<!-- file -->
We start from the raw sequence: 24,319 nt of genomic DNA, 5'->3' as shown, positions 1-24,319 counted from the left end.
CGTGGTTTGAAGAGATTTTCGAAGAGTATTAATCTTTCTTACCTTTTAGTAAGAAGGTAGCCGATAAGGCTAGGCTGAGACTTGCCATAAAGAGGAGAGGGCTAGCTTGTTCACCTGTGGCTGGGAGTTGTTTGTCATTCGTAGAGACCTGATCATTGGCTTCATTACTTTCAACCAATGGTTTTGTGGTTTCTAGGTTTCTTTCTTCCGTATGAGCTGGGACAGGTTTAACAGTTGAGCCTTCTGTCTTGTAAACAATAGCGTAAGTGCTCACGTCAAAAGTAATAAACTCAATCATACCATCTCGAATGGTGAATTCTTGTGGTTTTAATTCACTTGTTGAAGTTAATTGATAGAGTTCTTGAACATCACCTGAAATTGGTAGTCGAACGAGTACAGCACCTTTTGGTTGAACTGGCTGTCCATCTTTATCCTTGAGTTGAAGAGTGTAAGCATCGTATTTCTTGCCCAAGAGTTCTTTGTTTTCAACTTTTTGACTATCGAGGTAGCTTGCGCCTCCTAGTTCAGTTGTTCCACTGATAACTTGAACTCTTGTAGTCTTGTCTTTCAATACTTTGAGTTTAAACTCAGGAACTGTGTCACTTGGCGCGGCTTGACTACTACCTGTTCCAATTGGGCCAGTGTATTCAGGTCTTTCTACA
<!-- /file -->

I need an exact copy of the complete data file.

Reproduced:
We start from the raw sequence: 24,319 nt of genomic DNA, 5'->3' as shown, positions 1-24,319 counted from the left end.
CGTGGTTTGAAGAGATTTTCGAAGAGTATTAATCTTTCTTACCTTTTAGTAAGAAGGTAGCCGATAAGGCTAGGCTGAGACTTGCCATAAAGAGGAGAGGGCTAGCTTGTTCACCTGTGGCTGGGAGTTGTTTGTCATTCGTAGAGACCTGATCATTGGCTTCATTACTTTCAACCAATGGTTTTGTGGTTTCTAGGTTTCTTTCTTCCGTATGAGCTGGGACAGGTTTAACAGTTGAGCCTTCTGTCTTGTAAACAATAGCGTAAGTGCTCACGTCAAAAGTAATAAACTCAATCATACCATCTCGAATGGTGAATTCTTGTGGTTTTAATTCACTTGTTGAAGTTAATTGATAGAGTTCTTGAACATCACCTGAAATTGGTAGTCGAACGAGTACAGCACCTTTTGGTTGAACTGGCTGTCCATCTTTATCCTTGAGTTGAAGAGTGTAAGCATCGTATTTCTTGCCCAAGAGTTCTTTGTTTTCAACTTTTTGACTATCGAGGTAGCTTGCGCCTCCTAGTTCAGTTGTTCCACTGATAACTTGAACTCTTGTAGTCTTGTCTTTCAATACTTTGAGTTTAAACTCAGGAACTGTGTCACTTGGCGCGGCTTGACTACTACCTGTTCCAATTGGGCCAGTGTATTCAGGTCTTTCTACA